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Operators in Java | Java Tutorial

In Java, an operator is a set of symbols that perform operations on one, two, or three operands and then returns a result. The operators are categorized and listed according to precedence order. The most common use of Java operators is to manipulate primitive data types.

  • Operators are used to perform operations on variables and values.
  • In Java, an operator is a symbol that is used to perform operations. For example, +, -, *, /, and so on.

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Java provides a variety of operators that can be used as needed. They are classified according to the functionality they offer. Some of the types are as follows:

  1. Unary Operator,
  2. Arithmetic Operator,
  3. Shift Operator,
  4. Relational Operator,
  5. Bitwise Operator,
  6. Logical Operator,
  7. Ternary Operator,
  8. Assignment Operator.

Unary Operator

Java unary operators are those that require only one operand to perform any operation such as increment, decrement, negation, and so on. It is made up of various arithmetic, logical, and other operators that all operate on the same operand.

  • The Java unary operators require only one operand.
  • – :A unary minus that is used to negate values.
  • + :A unary plus denotes a positive value. When the operand is byte, char, or short, it performs an automatic conversion to int. This is referred to as unary numeric promotion.

++ :Increment operator, used to increase a value by one. The increment operator includes two types.

  • Post-Increment: The value is first used to compute the result before being incremented.
  • Pre-Increment: The value is first incremented, and then the result is computed.

— : The Decrement operator is used to decrement the value by one. The decrement operator includes two types.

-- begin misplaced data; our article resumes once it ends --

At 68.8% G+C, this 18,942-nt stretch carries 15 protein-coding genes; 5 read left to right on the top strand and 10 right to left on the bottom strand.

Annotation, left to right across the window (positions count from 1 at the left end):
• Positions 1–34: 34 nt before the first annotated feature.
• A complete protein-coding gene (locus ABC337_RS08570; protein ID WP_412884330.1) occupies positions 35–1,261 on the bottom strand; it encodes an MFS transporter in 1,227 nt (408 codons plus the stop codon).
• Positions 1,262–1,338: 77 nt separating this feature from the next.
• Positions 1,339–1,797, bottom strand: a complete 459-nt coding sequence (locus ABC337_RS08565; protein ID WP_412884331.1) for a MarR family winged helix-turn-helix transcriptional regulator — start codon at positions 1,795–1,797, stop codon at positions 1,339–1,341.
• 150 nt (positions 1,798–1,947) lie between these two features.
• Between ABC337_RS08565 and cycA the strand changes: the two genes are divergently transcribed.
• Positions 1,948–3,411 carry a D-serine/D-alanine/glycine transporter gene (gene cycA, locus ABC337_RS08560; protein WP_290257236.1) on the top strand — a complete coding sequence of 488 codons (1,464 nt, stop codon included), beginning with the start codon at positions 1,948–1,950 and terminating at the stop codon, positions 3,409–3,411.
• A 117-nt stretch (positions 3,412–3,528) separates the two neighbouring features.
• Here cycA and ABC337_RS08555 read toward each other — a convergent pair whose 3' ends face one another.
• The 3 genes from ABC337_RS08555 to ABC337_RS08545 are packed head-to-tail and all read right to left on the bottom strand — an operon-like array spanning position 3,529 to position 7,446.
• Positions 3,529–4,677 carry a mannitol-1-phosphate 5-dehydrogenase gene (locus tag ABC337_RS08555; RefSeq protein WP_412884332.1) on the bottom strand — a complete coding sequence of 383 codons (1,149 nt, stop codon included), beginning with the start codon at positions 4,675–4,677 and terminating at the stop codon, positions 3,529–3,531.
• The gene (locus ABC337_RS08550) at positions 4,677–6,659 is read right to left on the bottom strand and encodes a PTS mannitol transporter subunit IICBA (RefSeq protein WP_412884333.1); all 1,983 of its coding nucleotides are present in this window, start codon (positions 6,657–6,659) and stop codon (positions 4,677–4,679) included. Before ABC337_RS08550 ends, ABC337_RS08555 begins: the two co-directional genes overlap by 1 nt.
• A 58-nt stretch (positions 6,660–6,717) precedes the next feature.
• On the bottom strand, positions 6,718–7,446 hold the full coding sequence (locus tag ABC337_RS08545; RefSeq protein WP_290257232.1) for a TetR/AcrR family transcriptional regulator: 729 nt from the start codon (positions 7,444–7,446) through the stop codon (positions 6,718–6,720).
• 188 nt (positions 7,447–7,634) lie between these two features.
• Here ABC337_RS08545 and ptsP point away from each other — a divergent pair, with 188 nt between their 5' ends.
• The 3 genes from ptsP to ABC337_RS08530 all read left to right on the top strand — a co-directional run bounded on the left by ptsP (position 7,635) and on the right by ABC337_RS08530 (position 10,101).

• Post-decrement: The value is first used to compute the result before being decremented.
  • Pre-Decrement: The value is decremented first, and then the result is computed. 

Arithmatic Operator

Java arithmetic operators are used to perform operations such as addition, subtraction, multiplication, and division. They serve as fundamental mathematical operations.
They are used to perform basic arithmetic on primitive data types.

  • * Multiplication,
  • / Division ,
  • % Modulo,
  • + Addition ,
  • – Subtraction.

Shift Operators

These operators are used to shift the bits of a number to the left or right, multiplying or dividing the number by two. When we need to multiply or divide a number by two, we can use them. 

  • << , Left shift operator: shifts the number’s bits to the left and fills any voids with 0as a result. Similar to multiplying the number by a power of two.
  • >> , Signed Right shift operator: shifts the bits of the number to the right and fills 0 on voids left. The leftmost bit is determined by the sign of the initial number. Similar to dividing by a power of two.
  • >>> , Unsigned Right shift operator: shifts the number’s bits to the right and fills any voids left by doing so. The bit on the left is set to 0.

Relational Operator